Where the dogs go on with their doggy life and the torturer’s horse 
Scratches its innocent behind on a tree. 
In Breughel’s Icarus, for instance: how everything turns away 
Quite leisurely from the disaster; the ploughman may 
Have heard the splash, the forsaken cry, 
But for him it was not an important failure; the sun shone 
As it had to on the white legs disappearing into the green 
Water; and the expensive delicate ship that must have seen 
Something amazing, a boy falling out of the sky, 
had somewhere to get to and sailed calmly on.

The critics tell us that Auden visited the Brussels Art Gallery in 1938, and viewed the painting by Brueghel, which the poem is basically about. No, just the last half-dozen lines, chaps. There are a couple of other “Old Masters” — by one or other Brueg(h)el — referenced. In The Massacre of the Innocents (which, at the last count, wasn’t in Brussels, but Vienna) there are half-a-dozen examples of dogs go[ing] on with their doggy life, and — famously — the bloke having a wee up the wall.

Properly, too, it’s more commonly Landscape with the Fall of Icarus. You have to look hard for Icarus: all you get are a couple of legs, and some loose feathers. Which is the whole point.

Clegg, during those five years at the EU Parliament, may have found time to wander down Belliardstraat to the Musée.

Almost all of our relationships begin and most of them continue as forms of mutual exploitation, a mental or physical barter, to be terminated when one or both partners run out of goods.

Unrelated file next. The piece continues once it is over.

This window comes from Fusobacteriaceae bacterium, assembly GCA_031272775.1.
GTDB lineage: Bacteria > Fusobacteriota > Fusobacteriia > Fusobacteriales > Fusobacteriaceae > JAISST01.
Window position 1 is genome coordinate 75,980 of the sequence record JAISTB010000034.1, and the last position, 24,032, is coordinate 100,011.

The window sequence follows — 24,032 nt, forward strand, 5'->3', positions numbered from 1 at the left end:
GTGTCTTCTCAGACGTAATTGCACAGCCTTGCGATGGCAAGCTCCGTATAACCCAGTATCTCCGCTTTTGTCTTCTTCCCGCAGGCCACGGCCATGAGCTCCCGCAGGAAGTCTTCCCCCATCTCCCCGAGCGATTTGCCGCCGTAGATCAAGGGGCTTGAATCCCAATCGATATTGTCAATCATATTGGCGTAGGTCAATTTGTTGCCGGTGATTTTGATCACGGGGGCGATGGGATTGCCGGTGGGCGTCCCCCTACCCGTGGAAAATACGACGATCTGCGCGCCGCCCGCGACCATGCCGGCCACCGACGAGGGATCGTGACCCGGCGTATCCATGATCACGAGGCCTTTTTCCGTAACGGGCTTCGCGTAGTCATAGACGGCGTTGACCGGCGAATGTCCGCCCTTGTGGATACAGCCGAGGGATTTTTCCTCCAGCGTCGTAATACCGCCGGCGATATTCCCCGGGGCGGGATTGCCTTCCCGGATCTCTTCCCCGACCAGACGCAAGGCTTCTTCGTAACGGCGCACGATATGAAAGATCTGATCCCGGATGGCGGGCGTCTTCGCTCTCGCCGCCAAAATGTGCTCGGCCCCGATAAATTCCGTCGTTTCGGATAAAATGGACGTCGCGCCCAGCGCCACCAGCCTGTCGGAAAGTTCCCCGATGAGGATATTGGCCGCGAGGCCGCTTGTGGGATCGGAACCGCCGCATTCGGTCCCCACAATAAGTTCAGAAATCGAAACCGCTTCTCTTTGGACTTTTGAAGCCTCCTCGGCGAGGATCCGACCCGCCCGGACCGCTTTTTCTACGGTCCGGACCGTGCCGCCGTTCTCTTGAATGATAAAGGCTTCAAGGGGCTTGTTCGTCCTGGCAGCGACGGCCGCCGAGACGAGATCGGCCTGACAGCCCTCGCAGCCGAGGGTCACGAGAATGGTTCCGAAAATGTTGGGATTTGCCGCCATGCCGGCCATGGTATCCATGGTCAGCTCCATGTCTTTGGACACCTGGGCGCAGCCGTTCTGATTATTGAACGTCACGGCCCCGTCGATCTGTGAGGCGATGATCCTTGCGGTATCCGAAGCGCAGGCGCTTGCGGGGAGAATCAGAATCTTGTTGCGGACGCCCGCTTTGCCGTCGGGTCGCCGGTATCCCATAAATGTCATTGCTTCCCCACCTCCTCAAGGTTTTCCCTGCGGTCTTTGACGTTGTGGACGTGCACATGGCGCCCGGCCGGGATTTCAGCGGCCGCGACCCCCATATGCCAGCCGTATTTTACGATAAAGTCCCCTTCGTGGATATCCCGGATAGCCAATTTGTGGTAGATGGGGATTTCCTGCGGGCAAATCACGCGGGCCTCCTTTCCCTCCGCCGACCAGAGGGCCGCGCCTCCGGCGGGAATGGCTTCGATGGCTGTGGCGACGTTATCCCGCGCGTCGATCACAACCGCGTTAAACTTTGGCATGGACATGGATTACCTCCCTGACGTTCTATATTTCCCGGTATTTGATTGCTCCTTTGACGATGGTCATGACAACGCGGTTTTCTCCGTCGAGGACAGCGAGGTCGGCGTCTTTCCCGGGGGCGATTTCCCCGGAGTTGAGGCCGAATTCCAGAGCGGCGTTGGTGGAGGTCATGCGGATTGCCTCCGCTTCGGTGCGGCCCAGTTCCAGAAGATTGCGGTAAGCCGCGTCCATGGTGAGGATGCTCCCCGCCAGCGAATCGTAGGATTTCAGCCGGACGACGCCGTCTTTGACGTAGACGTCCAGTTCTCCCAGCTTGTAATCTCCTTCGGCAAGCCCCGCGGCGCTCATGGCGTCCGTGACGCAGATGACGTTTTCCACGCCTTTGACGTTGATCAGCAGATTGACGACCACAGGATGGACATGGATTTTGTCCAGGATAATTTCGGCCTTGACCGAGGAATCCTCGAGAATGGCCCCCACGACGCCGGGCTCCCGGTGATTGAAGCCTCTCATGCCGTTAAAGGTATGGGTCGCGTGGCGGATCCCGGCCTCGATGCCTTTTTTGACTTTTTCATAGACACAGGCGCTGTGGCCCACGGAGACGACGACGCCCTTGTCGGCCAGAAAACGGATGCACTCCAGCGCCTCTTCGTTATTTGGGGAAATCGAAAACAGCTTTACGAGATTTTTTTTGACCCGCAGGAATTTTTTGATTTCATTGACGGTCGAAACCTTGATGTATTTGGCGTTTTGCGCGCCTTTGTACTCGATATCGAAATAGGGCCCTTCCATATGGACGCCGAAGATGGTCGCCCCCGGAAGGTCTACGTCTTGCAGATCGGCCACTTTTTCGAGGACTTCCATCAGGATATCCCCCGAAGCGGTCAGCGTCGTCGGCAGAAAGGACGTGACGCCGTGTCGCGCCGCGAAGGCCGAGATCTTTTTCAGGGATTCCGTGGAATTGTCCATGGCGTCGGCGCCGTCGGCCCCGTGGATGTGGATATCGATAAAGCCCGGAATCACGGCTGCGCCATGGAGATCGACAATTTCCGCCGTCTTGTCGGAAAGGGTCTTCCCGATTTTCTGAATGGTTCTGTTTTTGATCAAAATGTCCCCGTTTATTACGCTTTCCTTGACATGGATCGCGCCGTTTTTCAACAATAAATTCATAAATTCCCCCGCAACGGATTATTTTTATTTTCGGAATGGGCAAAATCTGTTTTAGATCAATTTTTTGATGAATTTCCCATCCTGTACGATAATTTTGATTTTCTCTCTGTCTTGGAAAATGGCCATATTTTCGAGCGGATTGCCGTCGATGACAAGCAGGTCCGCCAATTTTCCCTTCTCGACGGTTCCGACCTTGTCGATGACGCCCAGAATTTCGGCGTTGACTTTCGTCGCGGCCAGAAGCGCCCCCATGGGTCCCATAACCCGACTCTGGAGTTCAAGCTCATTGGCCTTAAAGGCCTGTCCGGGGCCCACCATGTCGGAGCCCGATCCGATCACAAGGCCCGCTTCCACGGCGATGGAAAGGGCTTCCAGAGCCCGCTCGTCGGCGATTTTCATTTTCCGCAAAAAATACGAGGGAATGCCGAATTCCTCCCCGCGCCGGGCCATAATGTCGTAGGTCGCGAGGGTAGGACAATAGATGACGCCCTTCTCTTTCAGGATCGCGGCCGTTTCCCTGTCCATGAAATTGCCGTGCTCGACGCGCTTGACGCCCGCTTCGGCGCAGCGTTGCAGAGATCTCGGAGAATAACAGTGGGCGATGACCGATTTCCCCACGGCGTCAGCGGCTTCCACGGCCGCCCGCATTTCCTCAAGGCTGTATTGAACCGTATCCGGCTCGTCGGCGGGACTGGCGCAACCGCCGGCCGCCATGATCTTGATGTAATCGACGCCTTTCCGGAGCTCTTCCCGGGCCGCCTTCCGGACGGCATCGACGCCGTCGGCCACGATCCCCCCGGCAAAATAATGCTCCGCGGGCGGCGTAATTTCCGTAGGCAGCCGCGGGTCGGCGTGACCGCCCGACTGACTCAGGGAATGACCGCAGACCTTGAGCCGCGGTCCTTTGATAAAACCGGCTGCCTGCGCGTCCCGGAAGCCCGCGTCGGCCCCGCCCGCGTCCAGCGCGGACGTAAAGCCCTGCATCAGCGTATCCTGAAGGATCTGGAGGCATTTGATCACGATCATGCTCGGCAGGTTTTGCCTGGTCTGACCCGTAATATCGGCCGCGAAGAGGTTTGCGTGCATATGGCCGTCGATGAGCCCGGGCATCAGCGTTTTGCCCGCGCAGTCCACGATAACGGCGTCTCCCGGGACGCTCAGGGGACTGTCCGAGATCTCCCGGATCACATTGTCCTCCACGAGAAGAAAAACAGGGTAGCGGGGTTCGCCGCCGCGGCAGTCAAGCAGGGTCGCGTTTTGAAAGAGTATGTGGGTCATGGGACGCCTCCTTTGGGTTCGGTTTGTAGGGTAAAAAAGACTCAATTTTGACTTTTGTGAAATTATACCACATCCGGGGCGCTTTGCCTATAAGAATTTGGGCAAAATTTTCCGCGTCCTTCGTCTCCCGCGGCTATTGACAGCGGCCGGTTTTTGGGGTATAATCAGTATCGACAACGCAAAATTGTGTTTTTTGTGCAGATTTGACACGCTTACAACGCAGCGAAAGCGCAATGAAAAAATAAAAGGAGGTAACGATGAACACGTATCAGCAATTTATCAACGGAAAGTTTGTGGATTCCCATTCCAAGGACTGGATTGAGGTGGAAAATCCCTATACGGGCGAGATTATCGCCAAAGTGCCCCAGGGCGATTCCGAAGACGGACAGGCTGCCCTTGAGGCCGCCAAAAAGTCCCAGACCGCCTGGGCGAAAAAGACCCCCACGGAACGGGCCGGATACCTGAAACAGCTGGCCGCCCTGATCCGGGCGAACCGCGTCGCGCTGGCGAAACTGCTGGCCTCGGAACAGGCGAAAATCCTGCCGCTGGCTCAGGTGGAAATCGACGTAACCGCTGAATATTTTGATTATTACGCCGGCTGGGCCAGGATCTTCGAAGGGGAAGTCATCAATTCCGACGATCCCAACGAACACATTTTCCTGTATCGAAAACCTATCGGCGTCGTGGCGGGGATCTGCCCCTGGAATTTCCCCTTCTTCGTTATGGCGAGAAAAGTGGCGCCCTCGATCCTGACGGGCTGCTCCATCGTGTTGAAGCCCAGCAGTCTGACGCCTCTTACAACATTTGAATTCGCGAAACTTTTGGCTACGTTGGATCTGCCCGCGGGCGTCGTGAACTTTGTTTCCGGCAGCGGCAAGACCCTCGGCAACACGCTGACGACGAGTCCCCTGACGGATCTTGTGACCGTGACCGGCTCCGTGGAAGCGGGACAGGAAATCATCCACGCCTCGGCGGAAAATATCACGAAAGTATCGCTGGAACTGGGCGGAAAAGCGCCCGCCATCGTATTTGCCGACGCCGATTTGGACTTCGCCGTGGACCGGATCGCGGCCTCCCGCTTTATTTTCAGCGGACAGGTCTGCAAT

Alexander, of course, was parachuted into the Treasury (and out of the Scottish Office) only because David Laws lasted just twenty-two days before his sins (£40,000+ of fiddling) found him out.

You shall love your crooked neighbour, with your crooked heart.

Attributions:

All the quotations above are from Auden, when they are not from Hansard. No poet/critics/essayists were harmed in the making of this post.

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Filed under Nick Clegg, politics, Quotations, reading, W.H.Auden, York

The pernicious influence of Goveian militarist clap-trap

As far back as March 2010, and that’s before he was enstooled at the DfE, The Times was mocking Michael Gove as a “meerkat“.  It’s not just the facial expressions: the constant self-grooming and sublime self-confidence are ever reminding of the fabulous Alexandr Orlov:

aleks_trans

Things, of course, have gone from bad to worse. However, Anne Treneman has his service number:

New Year, New Gove. It seems that over the Christmas break Michael Gove, the Education Secretary, has been busy turning himself into a military man or, in his case, meerkat.

Field Marshal Gove, of course, is currently re-fighting World War I:

He condemned the widely held view that the prosecution of the war was “a series of catastrophic mistakes perpetrated by an out-of-touch elite” as the misrepresentation and myth-making of “dramas such as Oh! What a Lovely WarThe Monocled Mutineer and Blackadder” and “left-wing academics” such as Sir Richard Evans, regius professor of history at Cambridge. In fact, he denounced Sir Richard’s views as “more reflective of the attitude of an undergraduate cynic playing to the gallery in a Cambridge Footlights revue rather than a sober academic contributing to a proper historical debate”. A dismissive comparison indeed coming from a man who thinksBlackadder is a drama.

Evans himself, Tony Robinson and shadow education secretary Tristram Hunt all returned fire and even Margaret Macmillan, a historian praised by Gove, responded coolly saying: “You take your fans where you get them, I guess… but he is mistaking myths for rival interpretations of history.” Meanwhile, a fellow Tory member of the government said that “Michael should get back in his box”.